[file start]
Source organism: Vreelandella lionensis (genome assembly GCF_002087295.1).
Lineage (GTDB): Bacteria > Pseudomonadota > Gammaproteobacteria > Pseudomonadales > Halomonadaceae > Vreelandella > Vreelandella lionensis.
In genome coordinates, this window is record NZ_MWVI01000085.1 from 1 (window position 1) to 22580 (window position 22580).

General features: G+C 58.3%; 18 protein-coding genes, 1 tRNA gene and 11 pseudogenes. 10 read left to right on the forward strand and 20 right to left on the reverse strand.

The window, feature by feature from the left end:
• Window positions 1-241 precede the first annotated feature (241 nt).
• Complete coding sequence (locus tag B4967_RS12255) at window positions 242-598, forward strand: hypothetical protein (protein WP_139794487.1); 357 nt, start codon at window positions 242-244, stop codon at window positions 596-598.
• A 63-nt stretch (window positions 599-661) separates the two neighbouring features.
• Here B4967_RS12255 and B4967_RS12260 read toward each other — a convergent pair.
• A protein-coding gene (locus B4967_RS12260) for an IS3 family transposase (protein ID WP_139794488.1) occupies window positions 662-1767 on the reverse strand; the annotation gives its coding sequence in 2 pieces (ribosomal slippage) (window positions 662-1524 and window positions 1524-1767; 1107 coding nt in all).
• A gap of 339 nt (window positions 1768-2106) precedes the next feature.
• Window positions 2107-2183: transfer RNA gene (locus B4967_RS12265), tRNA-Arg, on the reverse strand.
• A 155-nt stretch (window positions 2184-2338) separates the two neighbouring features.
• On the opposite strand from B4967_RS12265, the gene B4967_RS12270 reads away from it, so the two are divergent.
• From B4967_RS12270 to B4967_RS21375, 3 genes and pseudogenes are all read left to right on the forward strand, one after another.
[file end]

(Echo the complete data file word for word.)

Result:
Source organism: Vreelandella lionensis (genome assembly GCF_002087295.1).
Lineage (GTDB): Bacteria > Pseudomonadota > Gammaproteobacteria > Pseudomonadales > Halomonadaceae > Vreelandella > Vreelandella lionensis.
In genome coordinates, this window is record NZ_MWVI01000085.1 from 1 (window position 1) to 22580 (window position 22580).

General features: G+C 58.3%; 18 protein-coding genes, 1 tRNA gene and 11 pseudogenes. 10 read left to right on the forward strand and 20 right to left on the reverse strand.

The window, feature by feature from the left end:
• Window positions 1-241 precede the first annotated feature (241 nt).
• Complete coding sequence (locus tag B4967_RS12255) at window positions 242-598, forward strand: hypothetical protein (protein WP_139794487.1); 357 nt, start codon at window positions 242-244, stop codon at window positions 596-598.
• A 63-nt stretch (window positions 599-661) separates the two neighbouring features.
• Here B4967_RS12255 and B4967_RS12260 read toward each other — a convergent pair.
• A protein-coding gene (locus B4967_RS12260) for an IS3 family transposase (protein ID WP_139794488.1) occupies window positions 662-1767 on the reverse strand; the annotation gives its coding sequence in 2 pieces (ribosomal slippage) (window positions 662-1524 and window positions 1524-1767; 1107 coding nt in all).
• A gap of 339 nt (window positions 1768-2106) precedes the next feature.
• Window positions 2107-2183: transfer RNA gene (locus B4967_RS12265), tRNA-Arg, on the reverse strand.
• A 155-nt stretch (window positions 2184-2338) separates the two neighbouring features.
• On the opposite strand from B4967_RS12265, the gene B4967_RS12270 reads away from it, so the two are divergent.
• From B4967_RS12270 to B4967_RS21375, 3 genes and pseudogenes are all read left to right on the forward strand, one after another.